US secretary of state also hints at role for Muscat in resolving Qatar crisis
Omani foreign minister meets Tillerson as Washington seeks channel to Tehran
Three days after US president Donald Trump's first call with Oman’s Sultan Qaboos, secretary of state Rex Tillerson hosted his Omani counterpart Yusuf bin Alawi in Washington on Friday, recognising the country’s role as critical liaison to Iran, according to experts.
Mr bin Alawi, on his first visit to Washington since Mr Trump took office, has held a series of meetings with congressional leaders and state department officials since Wednesday. His meeting with Mr Tillerson, one week after a visit to Iran where he met president Hassan Rouhani, highlights Oman’s traditional role as a facilitator between Washington and Tehran.
“The Trump administration, just like the Obama administration before it, may have come to recognise Oman's pragmatic relationship with Iran as a policy asset,” said Sigurd Neubauer, a non-resident fellow at the Arab Gulf States Institute in Washington.
“Oman is able to have a pragmatic relationship with Iran because of its historic relationship with the US,” he noted, being a “strategic ally for nearly two centuries, and one of two GCC countries (along with Bahrain) to enjoy a free-trade agreement with the United States.”
In comments before his meeting with Mr bin Alawi, Mr Tillerson kept his focus on the Qatar dispute. He referred to “positive movement” with Qatar’s amendments to its counter-terrorism law just a week after signing an agreement with Washington on combating terrorism financing.
“They have been very aggressive in implementing that agreement,” Mr Tillerson said, signalling also a possibility of direct negotiations between Qatar and the four Arab states boycotting it.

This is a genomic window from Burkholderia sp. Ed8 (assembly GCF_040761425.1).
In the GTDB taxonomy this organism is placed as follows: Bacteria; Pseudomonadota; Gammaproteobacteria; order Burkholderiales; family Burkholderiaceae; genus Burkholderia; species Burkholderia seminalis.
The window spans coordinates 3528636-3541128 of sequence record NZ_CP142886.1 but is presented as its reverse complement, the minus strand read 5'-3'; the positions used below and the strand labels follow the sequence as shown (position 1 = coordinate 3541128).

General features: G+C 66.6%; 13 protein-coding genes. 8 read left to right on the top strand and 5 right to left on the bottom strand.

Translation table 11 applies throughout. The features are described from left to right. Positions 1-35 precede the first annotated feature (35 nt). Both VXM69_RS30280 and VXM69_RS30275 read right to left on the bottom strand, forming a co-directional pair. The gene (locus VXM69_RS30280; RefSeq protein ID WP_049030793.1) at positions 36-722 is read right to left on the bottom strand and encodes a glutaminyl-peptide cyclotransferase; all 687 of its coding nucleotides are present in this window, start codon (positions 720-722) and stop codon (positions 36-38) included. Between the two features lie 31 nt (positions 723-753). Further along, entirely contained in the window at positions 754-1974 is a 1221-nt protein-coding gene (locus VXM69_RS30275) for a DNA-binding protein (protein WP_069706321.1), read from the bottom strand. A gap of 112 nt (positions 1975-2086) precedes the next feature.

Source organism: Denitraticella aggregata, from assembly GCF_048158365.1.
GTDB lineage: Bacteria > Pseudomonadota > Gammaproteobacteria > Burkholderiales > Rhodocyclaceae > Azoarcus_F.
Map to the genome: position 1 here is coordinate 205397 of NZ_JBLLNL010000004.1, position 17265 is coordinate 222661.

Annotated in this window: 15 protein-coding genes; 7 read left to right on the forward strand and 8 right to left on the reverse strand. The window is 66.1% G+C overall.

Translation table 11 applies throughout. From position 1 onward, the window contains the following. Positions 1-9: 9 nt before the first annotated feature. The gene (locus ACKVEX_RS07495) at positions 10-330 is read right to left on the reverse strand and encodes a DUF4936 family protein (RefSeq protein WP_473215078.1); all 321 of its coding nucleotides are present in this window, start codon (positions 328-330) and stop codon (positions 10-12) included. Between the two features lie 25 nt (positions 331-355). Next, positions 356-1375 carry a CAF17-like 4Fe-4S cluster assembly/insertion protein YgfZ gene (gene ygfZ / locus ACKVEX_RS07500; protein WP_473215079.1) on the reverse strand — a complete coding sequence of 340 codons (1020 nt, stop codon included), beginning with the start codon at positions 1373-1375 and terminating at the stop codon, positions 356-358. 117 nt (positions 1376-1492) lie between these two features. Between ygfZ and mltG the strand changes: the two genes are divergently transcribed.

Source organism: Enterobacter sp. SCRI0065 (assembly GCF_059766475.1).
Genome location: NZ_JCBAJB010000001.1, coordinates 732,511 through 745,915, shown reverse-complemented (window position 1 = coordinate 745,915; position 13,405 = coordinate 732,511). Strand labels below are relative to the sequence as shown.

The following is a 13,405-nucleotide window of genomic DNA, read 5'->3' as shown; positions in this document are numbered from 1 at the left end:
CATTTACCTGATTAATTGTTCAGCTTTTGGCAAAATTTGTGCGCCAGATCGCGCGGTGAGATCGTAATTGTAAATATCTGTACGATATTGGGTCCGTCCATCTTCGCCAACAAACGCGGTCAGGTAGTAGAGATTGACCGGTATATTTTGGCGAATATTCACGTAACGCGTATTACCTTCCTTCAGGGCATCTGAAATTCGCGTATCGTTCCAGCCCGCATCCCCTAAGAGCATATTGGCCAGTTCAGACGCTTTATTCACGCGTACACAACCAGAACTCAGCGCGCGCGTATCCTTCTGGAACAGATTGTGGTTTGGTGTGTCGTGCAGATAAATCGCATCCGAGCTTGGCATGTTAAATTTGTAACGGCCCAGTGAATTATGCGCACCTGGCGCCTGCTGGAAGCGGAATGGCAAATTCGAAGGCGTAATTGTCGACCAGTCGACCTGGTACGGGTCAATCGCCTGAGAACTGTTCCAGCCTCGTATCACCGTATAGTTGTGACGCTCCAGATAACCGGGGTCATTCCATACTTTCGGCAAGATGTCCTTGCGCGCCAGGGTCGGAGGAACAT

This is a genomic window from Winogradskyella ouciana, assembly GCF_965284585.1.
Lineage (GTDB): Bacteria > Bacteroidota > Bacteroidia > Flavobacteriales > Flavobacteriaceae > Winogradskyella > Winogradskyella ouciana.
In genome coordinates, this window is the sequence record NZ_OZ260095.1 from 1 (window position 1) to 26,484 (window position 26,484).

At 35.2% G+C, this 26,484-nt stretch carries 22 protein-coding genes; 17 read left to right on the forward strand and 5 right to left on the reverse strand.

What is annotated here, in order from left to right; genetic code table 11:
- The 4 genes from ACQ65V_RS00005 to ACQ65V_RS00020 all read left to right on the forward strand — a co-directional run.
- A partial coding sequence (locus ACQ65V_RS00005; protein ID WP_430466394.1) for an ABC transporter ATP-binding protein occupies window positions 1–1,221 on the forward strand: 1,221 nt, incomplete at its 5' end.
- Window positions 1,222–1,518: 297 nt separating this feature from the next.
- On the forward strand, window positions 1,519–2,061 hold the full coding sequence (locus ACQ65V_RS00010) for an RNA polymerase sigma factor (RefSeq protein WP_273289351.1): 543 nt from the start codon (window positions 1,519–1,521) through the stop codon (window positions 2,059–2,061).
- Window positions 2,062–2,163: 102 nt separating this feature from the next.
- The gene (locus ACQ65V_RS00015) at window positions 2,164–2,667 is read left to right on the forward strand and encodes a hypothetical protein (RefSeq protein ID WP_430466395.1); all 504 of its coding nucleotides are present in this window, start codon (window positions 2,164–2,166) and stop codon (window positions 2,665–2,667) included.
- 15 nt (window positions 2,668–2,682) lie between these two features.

The US secretary of state suggested a reciprocal move from the other side in lifting the boycott that began on June 5. “I think it's a good sign if the four countries would do that. And I’m hopeful they’ll consider that seriously,” he said.
The comments, coming during Mr bin Alawi’s visit, suggest “that Washington may have requested Omani assistance to help negotiate an end to the GCC crisis”, according to Mr Neubauer.
Historically, Oman has played a critical role in facilitating talks with Iran. It was instrumental in secret talks over the nuclear deal in 2011. “Because of the Trump administration's rhetoric on Iran, it cannot deal with the Iranians directly as then secretary of state John Kerry did,” Mr Neubauer explained.
Oman could “serve as a trusted intermediary to pass messages between Tehran and Washington", he said.
Mr bin Alawi has already met Bob Corker, chairman of Senate Foreign Relations committee, and was also expected to meet Jason Greenblatt, the US special representative to the Israeli-Palestinian peace process.